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How does Static Electricity Work?
The static electricity is the result of an imbalance between the positive and negative charges of an object.
To understand the phenomena of static electricity, first we need to understand the basics of atoms and charges.
The Structure of Atom
All the physical objects are made up of atoms. The atoms in turn made up of electrons, protons and neutrons. The electrons are negatively charges, protons are positively charged and the neutrons does not possess any charge. Therefore, all the physical objects are made up of charges.
The opposite charges (positive and negative) attract each other while the like charges (positive and positive or negative and negative) repel each other. Most of the time, the positive and negative charge in an object remains equal, which makes the object electrically neutral.
The static electricity is the result of imbalance between the positive and negative charges of an object. When the electrons are extracted out from an object, the object becomes positively charged while when electrons are transferred to the object, the object becomes negatively charged. As the displaced electrons try to remain stationary after being moved from one object to the other, for this reason it is called “static electricity”.
The rubbing of certain materials with each other, there be a transfer of electrons takes place between the objects. For instance, when a balloon have rubbed against the hairs, some electrons are transferred to the surface of the balloon, hence the wall is now more positively charged than the balloon. When the two come in contact, the balloon will stick to the wall since the opposite charges attract each other.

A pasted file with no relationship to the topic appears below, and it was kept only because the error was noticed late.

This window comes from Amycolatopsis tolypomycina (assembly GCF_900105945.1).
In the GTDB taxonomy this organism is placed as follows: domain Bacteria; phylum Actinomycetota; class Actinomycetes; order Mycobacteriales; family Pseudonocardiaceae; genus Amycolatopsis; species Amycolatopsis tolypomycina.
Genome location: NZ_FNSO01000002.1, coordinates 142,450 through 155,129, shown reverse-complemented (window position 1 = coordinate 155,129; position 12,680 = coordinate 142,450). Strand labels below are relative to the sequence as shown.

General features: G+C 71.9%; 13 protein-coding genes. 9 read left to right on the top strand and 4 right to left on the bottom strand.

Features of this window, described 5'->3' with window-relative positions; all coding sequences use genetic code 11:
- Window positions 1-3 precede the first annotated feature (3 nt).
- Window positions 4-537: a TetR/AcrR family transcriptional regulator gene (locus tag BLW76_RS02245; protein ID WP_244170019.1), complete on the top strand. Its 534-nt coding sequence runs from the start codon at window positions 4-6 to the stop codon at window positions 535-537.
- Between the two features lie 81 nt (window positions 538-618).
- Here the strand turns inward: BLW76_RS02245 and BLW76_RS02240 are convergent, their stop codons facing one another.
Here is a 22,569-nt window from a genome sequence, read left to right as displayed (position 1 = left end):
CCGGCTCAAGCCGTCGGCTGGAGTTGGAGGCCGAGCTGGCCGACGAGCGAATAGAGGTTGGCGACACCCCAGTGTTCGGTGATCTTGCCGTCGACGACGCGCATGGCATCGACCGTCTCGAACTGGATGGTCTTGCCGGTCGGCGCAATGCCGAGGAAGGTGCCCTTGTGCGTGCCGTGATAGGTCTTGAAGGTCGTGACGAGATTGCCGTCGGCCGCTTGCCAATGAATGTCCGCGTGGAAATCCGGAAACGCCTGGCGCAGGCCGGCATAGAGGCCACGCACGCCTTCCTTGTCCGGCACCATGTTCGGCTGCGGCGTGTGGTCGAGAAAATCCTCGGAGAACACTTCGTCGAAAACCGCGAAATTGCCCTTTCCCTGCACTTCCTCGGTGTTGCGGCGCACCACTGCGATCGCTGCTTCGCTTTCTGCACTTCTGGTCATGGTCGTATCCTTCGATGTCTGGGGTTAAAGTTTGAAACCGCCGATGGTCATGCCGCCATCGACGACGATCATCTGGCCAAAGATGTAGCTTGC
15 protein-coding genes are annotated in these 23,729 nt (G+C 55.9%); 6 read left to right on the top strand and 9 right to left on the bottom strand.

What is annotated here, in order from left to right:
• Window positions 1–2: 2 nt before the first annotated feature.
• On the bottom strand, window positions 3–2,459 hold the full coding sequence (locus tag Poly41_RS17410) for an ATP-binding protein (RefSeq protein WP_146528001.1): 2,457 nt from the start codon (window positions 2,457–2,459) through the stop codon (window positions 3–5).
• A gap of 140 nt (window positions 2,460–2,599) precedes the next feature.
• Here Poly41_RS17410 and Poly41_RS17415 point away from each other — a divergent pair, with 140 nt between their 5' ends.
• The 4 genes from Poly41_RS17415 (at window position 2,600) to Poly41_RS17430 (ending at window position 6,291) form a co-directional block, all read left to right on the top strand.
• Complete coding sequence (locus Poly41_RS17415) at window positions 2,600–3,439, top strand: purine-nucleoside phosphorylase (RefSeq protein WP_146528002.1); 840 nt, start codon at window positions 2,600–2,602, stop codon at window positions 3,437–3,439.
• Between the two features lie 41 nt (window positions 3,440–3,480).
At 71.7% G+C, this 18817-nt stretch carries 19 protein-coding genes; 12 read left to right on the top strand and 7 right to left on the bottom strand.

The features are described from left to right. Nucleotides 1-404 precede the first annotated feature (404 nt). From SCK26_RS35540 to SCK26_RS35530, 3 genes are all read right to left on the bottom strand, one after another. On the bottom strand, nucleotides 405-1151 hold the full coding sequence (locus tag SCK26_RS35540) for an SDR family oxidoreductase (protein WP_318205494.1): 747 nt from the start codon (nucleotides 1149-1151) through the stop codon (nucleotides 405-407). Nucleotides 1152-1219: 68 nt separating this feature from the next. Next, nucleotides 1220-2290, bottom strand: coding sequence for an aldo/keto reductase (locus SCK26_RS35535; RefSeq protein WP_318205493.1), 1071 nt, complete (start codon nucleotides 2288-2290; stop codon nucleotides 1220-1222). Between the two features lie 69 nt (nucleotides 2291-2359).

Also, after rubbing a glass rod against a piece of silk cloth, the silk and glass would attract each other. This is because when the glass rod and silk having been rubbed, there is a transfer of some electrons from glass rod to the silk takes place which makes the two oppositely charge with respect to each other. Hence, the glass rod and silk attract each other, according to the rule, opposite charges attract.
This phenomenon became more interesting when it was discovered that when the two objects made of identical material are rubbed with their respective cloths, they always repel each other. For example, when two glass rods are rubbed to silk cloth, and brought near to each other. The two glass rods repel each other since both the have same charges on the surface.
Applications of Static Electricity
One most common use of static electricity is in photocopiers and printers where static electric charges attract the ink to the paper.
Used in the electrostatic air filters.
Used in the high voltage Van de Graaff Generator.
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